I haven’t posted for a little while so this is a brief update on a few things that have been happening here at the Bath Skyline.
We recently finished off some work removing an old concrete and barbed wire fence from the skyline path that separated Freefields (partially council owned land) and Monument field, which is used as a sports field by Prior Park College. The transformation of the space is quite astonishing – It is not until one removes the fence that you realise how oppressive and enclosed it felt. The path has now been liberated, opening it up to be part of the woodland it runs adjacent to – there is now a completely different feel to it.
While we were there, we discovered a strange pale flowering plant without any leaves amongst the shaded vegetation that neither Tabi nor I had come across before – toothwort.
Also, tucked away in a corner of Freefields are two of the most beautiful beech trees that Rob has introduced me to. Where the soil has been eroded, the roots spill up and out of the soil and down the bank like lava and you can see amazing cross sections of the bedrock where the roots have grown down through the layers of limestone. Sadly, these trees have been quite mistreated, having been used as air rifle targets and a fire burnt in the hollow of one of them.
We have also started our seasonal path clearing, using brushcutters to cut back the spring growth – mostly brambles and nettles – along the skyline trail on Claverton Down. The cut plant material is then slung into the dark hedge to avoid the nutrients going straight back into the soil to feed the next growth.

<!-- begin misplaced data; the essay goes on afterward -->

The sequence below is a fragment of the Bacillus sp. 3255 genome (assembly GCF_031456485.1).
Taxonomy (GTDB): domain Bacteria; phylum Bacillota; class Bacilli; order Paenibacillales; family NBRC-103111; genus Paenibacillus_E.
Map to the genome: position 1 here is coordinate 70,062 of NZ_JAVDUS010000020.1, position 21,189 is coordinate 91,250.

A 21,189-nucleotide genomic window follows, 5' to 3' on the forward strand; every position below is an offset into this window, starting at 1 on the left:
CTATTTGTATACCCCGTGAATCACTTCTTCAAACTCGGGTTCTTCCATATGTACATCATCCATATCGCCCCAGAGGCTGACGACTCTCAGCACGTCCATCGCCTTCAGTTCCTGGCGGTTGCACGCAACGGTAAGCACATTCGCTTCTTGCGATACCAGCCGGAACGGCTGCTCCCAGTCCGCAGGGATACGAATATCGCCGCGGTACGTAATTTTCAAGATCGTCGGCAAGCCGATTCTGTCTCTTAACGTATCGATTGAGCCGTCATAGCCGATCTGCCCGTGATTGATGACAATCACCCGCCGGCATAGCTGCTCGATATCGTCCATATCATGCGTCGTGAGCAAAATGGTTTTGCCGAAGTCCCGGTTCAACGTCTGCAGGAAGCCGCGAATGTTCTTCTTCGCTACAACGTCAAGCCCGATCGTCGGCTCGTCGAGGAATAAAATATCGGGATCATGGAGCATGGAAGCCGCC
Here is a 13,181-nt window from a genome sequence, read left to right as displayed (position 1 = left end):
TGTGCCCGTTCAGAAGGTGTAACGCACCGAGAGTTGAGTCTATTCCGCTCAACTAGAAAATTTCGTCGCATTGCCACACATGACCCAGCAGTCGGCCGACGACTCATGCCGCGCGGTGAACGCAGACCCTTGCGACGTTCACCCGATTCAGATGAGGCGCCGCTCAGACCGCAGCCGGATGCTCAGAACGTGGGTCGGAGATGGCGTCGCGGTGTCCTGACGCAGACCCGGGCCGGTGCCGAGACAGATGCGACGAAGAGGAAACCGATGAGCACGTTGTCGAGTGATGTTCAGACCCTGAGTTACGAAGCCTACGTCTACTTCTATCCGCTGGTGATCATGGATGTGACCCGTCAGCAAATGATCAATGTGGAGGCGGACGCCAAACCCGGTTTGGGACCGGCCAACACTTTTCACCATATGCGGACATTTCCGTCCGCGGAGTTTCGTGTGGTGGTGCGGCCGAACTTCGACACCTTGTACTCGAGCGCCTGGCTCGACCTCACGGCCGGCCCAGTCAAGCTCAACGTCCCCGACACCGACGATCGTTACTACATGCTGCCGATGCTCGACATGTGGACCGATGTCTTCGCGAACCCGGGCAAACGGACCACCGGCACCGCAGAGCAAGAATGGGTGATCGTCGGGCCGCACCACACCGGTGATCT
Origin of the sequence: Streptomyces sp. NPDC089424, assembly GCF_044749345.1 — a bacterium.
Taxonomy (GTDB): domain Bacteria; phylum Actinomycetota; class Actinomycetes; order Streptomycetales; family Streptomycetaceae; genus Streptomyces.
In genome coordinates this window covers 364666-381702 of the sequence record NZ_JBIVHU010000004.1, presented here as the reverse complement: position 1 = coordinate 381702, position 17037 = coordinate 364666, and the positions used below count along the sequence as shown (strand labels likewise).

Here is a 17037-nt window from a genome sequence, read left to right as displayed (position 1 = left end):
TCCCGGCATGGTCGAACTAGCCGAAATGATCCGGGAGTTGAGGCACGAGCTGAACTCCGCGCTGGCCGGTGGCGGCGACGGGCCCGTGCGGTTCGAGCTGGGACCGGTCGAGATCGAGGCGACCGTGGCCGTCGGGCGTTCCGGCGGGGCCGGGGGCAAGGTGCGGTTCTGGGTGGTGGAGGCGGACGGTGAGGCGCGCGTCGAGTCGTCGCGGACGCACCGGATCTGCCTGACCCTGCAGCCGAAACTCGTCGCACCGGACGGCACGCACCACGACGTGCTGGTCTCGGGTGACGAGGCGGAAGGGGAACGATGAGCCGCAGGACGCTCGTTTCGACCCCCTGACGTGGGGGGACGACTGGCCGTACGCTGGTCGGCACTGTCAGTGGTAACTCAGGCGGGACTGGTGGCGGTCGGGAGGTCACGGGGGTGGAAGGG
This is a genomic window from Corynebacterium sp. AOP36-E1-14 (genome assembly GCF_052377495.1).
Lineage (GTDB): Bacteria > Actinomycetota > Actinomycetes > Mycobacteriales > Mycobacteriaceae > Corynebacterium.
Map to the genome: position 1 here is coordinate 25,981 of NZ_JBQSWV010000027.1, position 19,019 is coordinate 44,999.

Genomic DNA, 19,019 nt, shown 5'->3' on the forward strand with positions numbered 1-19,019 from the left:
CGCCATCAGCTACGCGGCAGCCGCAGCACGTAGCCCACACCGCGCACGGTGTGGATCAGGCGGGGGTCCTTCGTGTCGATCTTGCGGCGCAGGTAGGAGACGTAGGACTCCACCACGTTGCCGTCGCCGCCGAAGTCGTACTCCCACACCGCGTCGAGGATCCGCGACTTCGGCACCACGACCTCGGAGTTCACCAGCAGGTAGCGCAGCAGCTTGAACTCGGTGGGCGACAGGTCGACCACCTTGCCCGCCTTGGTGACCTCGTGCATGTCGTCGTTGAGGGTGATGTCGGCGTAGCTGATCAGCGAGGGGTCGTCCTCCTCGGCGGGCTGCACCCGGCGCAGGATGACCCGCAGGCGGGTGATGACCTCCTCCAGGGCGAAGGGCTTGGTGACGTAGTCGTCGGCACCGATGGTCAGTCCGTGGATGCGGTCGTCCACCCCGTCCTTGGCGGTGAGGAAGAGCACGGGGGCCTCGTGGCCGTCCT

We had another Wild Wednesday where we got the kids bug hunting and snail racing. We found some really interesting little creatures – of which I, regrettably, have no photos because I was too engrossed in learning about creepy crawlies with the kids to think about taking any. We had a shiny metallic lime green weevil, some other bulbous iridescent green beetles, rove beetles, a speckled wood butterfly, a red admiral butterfly and a couple of grotesque looking mites that were bright orange (clover mites, perhaps?), amongst other common inverts.
We have been seeing loads of holly blues and orange tip butterflies around this spring, especially when walking around Prior Park. It seems that there has been quite a significant boom in their population this year that has been noted across much of the country. It is not fully understood why we have seen these population surges, though i expect the bout of early warm weather has probably had something to do with it!
In other news, James, the farmer, has welcomed a couple of alpacas into his flock to look after the lambs. Apparently, their instinctual herd mentality means that they will protect the young by fending off marauding foxes. They’re very funny looking creatures and we’ve all been enjoying them as our neighbours.
Finally, we’ve done a whole load of work up on the balcony and the pond, which is looking absolutely fantastic – so much so, that it is deserving of its very own post, which will follow shortly.